Founded by Abbie Morris and James Omisakin in 2018, Compare Ethics is presently in its pre-seed funding stage.
Linkedin: Compare Ethics
The amount of packaging humans and their consumerist lifestyles create is truly staggering and hardly a day goes by that we don’t see reports of massive flotillas of garbage clogging up our seas and waterways.
It’s even hard to go for a walk without seeing fast food wrappers and other waste thoughtlessly discarded at the side of the road.
This crisis of rubbish has led Notpla to bring together designers, chemists, engineers, and entrepreneurs to create a new type of packaging, and the machinery necessary to manufacture it, which breaks down naturally. Notpla is a new type of material, made from seaweed and other plants, which biodegrades in weeks, not decades or centuries.
Founded by Pierre Paslier and Rodrigo García González in 2014, Notpla has raised $5.4 million in funding so far.
#7 Tokamak Energy
A Tokamak is a device which uses powerful magnetic fields to store the plasma necessary for producing controlled thermonuclear fusion energy. Tokamak Energy has built several of these devices with the goal of producing safe and clean nuclear energy for commercial power generation.
Thermonuclear fusion is a lofty goal for energy production as it produces far less radiation and nuclear waste then traditional fission methods. However, the necessary combination of temperature, pressure, and duration has proved to be difficult to produce in a practical and economical manner – a challenge Tokamak Energy is seeking to overcome.
Founded in 2009 by David Kingham, and Mikhail Gryaznevich Tokamak Energy has acquired $123.1 million in funding to date.
Linkedin: Tokamak Energy
Created with the goal of generating sustainable electricity from pedestrians, Pavegen proprietary technology is really quite ingenious – if a little underwhelming at this stage in its development.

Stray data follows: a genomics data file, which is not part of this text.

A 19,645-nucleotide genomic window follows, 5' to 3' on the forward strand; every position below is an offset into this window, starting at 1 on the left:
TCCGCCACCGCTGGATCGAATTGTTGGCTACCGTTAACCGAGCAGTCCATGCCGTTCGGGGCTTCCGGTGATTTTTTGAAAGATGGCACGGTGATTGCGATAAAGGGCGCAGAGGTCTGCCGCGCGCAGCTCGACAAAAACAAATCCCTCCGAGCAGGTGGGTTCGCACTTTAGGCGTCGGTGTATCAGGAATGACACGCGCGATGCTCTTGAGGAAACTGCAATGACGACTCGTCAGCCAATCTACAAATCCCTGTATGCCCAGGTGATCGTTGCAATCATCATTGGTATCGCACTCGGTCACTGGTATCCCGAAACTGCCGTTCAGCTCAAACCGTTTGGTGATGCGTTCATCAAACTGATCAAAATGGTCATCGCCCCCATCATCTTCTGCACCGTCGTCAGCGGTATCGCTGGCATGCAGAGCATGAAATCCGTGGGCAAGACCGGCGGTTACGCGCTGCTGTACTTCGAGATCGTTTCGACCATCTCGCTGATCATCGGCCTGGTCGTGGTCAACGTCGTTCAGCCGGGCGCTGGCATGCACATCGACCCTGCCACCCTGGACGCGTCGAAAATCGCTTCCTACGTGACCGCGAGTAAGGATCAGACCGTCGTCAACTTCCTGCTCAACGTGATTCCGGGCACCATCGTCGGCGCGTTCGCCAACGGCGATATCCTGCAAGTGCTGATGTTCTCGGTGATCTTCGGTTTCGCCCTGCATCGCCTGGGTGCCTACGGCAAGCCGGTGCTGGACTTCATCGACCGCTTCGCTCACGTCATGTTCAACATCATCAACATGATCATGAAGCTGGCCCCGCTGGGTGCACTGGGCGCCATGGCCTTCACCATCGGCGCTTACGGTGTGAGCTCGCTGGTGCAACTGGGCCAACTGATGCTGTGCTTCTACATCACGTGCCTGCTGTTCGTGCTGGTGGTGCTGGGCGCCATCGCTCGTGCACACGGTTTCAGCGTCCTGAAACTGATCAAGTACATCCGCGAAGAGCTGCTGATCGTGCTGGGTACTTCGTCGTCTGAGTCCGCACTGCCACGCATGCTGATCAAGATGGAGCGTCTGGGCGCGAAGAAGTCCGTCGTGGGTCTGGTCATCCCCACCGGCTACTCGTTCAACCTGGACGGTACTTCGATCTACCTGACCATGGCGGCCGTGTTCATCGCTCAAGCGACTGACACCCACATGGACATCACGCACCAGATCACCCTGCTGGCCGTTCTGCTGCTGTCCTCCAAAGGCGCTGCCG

The London-based tech company has invented a type of floor tile which converts the kinetic energy from people walking over it into electricity. Not only this, but it is also capable of collected data on walking traffic patterns from the areas in which it is installed. However, the technology has been criticised for the relatively small amount of electricity it actually gathers. Pavegen has answered these criticisms by stating that it envisages its technology being used for smaller experiential applications proximate to where the tiles are installed.
Founded in 2009 by Laurence Kemball-Cook, Pavegen has gathered $8.5 million in funding to date.
#9 Trojan Energy
One of the biggest issues with the uptake of electric vehicles is that not everyone has somewhere they can conveniently charge them. People who live in flats or who don’t have a driveway and rely on street parking can be pretty much shut out of the electric car experience – unless they want to trail an extension lead from a second story window that is.
Into this space steps Trojan Energy – a brand seeking to make electric vehicle charging more available and convenient to those people who have to park on the street. The solution Trojan has developed is a street-based charging point which sits flat and flush with the pavement and is lifted up whenever a car needs to be charged, creating a convenient and inobtrusive answer to the question of street-side charging.
Founded in 2016, by Ian Mackenzie, Trojan Energy has gathered £6.3 million in funding to date.
Linkedin: Trojan Energy Ltd.
Another company striving to bring mod-cons to remote and isolated communities, BuffaloGrid wants to “connect the next billion” make sure everyone has access to phone charging and content streaming services.
Using a blend of solar-powered hardware and smart software, BuffaloGrid works with local partners to tailor its media provision to each region. Its main focus is on education and healthcare, but also brings the fun with several sports and entertainment content packages as well. Each proprietary BuffaloGrid Hub serves around 600 people and can charge ten phones simultaneously, support thousands of daily downloads, and allow 20 devices to stream content at the same time via the BuffaloGrid smartphone app.
Founded in Belfast in 2011, by Daniel Becerra, Daniel Fogg, and Phil Schluter, but now officed in London, BuffaloGrid has acquired $7.8 million in funding to date.
London continues to be a central hub for all manner of innovative technological developments, and it seems highly likely this pattern will continue far into the future. The city has a long-held reputation for innovation, entrepreneurship, and industry and it’s great to see a new generation of brands carrying this torch forward in the 21st century – with silicon and electricity in place of the steam and coal of yore.
In particular, it is encouraging to see so much of this entrepreneurial energy being devoted to green technology. There are so many opportunities available for technology to help make the Earth a better, cleaner, and more sustainable planet and we can only hope this spirit of innovation continues to strive to mitigate the worst of the effects of man-made climate change.